Welcome to the UNC Program in Chromatin and Epigenetics

Epigenetic regulation is recognized to play a fundamental role in cell growth, cell fate and organismal development. While playing a key role in regulating our genome, much of the epigenetic machinery is found to be recurrently mutant and/or de-regulated in many human diseases including cancer. At UNC, our mission is to address the fundamental gaps in knowledge surrounding epigenetic regulation, with a long-term goal of developing novel therapeutic approaches towards treating human disease.

The Chromatin and Epigenetics Research Program

Our program is centered on a highly collaborative and team science environment that has a dedicated goal of solving fundamental and challenging problems in chromatin biology – with an emphasis on developing novel approaches towards treating human disease. With the large number of research faculty at UNC specializing in different areas of epigenetic research, we are optimally positioned to meet this challenge. Faculty at UNC are focused on i) the basic mechanisms of epigenetic regulation using a variety of model organisms, ii) high-throughput drug discovery efforts to target epigenetic machinery, and iii) clinical research that emphasizes epigenetic translational science employing the knowledge gained by basic research and drug discovery efforts. We employ a range of cutting edge technologies, such as genomic and proteomic techniques, to address a vast number of epigenetic problems – and this research is supported by top-notch core facilities. The Chromatin and Epigenetics Program currently encompasses 34 faculty members, and participation of several laboratories from the National Institute of Environmental Health.

The chromatin and epigenetics program at UNC provides undergraduate, graduate students and postdoctoral fellows with an exceptional training environment to conduct their research studies. Trainees typically collaborate with multiple epigenetic-focused labs and interact frequently with faculty to advance their studies. Monthly chromatin group meetings involving all of the epigenetics community at UNC and NIEHS allow trainees the opportunity to hear cutting edge science and to receive feedback on their research. This collective group has formed the Carolina Chromatin Consortium (C3), which focuses on the organization of team science groups and tracking key seminars and events related to epigenetics. This is supported by a significant infrastructure of pilot funding programs at UNC provded by the Office of Research, TraCS, and the University Cancer Research Fund (UCRF) to enable new and exciting lines of research.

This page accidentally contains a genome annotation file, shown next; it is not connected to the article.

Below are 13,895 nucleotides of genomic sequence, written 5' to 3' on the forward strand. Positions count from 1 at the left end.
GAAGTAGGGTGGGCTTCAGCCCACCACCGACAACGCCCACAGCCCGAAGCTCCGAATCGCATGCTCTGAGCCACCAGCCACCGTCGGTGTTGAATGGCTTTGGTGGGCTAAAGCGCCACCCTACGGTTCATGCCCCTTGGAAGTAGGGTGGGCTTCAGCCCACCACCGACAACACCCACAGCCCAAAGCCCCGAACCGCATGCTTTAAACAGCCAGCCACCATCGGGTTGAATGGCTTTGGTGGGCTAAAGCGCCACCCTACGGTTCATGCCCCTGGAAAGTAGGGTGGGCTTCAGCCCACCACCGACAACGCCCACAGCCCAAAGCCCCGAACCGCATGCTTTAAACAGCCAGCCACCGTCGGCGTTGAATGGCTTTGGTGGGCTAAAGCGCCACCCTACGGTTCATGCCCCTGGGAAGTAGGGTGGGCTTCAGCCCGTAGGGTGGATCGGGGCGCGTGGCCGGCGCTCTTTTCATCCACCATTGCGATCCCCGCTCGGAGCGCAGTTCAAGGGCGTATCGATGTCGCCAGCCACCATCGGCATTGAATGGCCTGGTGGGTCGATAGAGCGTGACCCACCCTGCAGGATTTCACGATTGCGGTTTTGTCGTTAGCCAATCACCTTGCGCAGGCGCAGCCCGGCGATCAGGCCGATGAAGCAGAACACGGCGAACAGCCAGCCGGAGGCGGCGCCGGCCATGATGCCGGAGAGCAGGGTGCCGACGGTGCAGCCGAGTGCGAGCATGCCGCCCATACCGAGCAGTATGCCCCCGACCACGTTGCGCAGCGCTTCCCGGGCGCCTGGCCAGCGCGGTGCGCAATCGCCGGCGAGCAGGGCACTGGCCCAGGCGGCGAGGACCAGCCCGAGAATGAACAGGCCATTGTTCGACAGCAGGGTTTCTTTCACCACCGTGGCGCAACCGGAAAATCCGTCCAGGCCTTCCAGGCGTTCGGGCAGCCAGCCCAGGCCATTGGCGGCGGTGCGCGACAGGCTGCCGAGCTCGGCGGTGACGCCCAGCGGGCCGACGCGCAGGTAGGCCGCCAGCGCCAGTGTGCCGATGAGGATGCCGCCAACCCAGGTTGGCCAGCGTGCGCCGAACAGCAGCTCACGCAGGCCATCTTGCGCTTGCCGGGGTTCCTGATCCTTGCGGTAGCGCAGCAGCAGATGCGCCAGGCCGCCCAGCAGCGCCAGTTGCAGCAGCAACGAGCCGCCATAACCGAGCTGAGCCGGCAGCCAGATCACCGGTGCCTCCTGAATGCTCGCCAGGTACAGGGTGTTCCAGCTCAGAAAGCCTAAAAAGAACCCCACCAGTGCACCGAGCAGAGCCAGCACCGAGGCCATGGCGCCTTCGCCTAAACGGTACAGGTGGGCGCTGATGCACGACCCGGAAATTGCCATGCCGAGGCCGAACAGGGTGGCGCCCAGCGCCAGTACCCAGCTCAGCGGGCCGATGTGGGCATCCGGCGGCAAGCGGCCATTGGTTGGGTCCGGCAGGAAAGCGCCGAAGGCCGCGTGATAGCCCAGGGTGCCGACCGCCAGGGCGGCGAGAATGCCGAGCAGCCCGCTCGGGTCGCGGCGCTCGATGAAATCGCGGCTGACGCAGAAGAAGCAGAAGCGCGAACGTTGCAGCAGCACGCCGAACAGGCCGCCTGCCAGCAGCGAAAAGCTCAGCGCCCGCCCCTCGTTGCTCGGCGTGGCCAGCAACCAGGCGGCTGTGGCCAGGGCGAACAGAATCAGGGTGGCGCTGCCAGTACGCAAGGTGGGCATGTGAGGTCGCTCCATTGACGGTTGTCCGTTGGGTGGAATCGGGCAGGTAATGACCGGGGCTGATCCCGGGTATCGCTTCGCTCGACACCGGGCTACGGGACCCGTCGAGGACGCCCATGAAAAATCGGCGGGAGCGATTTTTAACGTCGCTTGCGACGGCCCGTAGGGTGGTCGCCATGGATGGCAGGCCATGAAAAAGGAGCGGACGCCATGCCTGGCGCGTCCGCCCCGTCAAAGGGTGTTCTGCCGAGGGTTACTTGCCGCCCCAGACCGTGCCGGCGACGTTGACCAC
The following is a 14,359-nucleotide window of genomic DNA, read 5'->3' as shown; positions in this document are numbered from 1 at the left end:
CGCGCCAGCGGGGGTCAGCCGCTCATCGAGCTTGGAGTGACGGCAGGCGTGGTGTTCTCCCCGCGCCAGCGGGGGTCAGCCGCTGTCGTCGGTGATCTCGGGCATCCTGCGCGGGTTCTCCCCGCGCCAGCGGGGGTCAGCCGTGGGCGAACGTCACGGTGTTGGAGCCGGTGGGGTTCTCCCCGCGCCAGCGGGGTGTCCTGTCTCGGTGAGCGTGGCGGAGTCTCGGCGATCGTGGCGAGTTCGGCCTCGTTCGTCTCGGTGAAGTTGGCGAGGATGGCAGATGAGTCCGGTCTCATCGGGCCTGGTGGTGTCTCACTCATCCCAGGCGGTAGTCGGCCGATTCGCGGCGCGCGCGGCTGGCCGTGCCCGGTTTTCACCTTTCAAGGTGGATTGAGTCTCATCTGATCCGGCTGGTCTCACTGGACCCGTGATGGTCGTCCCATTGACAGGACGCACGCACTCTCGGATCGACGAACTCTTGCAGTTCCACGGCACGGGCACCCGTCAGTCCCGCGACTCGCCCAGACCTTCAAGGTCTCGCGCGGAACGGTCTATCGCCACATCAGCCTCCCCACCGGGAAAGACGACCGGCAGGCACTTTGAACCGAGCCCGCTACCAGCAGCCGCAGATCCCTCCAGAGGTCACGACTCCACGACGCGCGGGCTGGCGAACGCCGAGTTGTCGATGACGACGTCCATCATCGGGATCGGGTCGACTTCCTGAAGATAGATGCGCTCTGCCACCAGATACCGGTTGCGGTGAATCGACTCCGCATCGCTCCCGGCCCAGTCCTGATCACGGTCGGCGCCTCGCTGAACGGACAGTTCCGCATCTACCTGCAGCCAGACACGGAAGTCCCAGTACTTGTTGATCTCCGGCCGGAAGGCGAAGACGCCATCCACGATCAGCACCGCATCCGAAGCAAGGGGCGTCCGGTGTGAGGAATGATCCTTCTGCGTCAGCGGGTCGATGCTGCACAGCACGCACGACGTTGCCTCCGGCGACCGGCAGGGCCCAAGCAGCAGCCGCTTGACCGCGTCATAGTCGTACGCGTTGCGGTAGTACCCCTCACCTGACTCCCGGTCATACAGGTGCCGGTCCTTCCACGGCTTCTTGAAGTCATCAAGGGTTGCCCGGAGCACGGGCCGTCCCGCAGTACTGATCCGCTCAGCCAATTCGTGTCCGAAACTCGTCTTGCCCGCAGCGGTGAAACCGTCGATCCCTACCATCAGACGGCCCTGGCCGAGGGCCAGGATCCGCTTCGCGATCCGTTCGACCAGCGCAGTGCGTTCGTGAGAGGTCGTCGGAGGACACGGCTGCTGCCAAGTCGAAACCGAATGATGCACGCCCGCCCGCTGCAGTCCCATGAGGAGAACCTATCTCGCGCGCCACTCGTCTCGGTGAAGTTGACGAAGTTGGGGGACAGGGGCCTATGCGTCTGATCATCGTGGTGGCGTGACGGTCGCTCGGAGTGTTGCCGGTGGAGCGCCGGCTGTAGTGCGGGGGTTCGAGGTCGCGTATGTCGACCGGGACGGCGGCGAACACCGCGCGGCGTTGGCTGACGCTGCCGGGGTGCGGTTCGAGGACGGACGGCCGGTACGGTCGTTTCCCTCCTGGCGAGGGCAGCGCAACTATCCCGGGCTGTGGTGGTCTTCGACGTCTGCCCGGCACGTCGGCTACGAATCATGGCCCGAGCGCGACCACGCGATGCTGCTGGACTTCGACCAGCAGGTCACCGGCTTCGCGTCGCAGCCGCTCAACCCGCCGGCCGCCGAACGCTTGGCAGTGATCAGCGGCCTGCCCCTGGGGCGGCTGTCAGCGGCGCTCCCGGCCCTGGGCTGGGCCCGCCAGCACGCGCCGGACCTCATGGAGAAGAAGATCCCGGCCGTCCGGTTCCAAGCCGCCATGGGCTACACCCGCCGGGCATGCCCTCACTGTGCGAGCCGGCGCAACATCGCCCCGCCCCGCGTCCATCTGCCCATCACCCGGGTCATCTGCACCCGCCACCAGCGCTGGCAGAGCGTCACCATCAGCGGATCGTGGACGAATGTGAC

Graduate students in the Chromatin and Epigenetics program will be able to earn a certificate in Chromatin and Epigenetics that can be an additional element of their doctoral training. This certificate can be earned through participation in the many ongoing events focused on epigenetics at UNC, presenting at an international meeting, and by taking an advanced topics course in chromatin and epigenetics where students participate in the analysis of recent impactful papers in the field.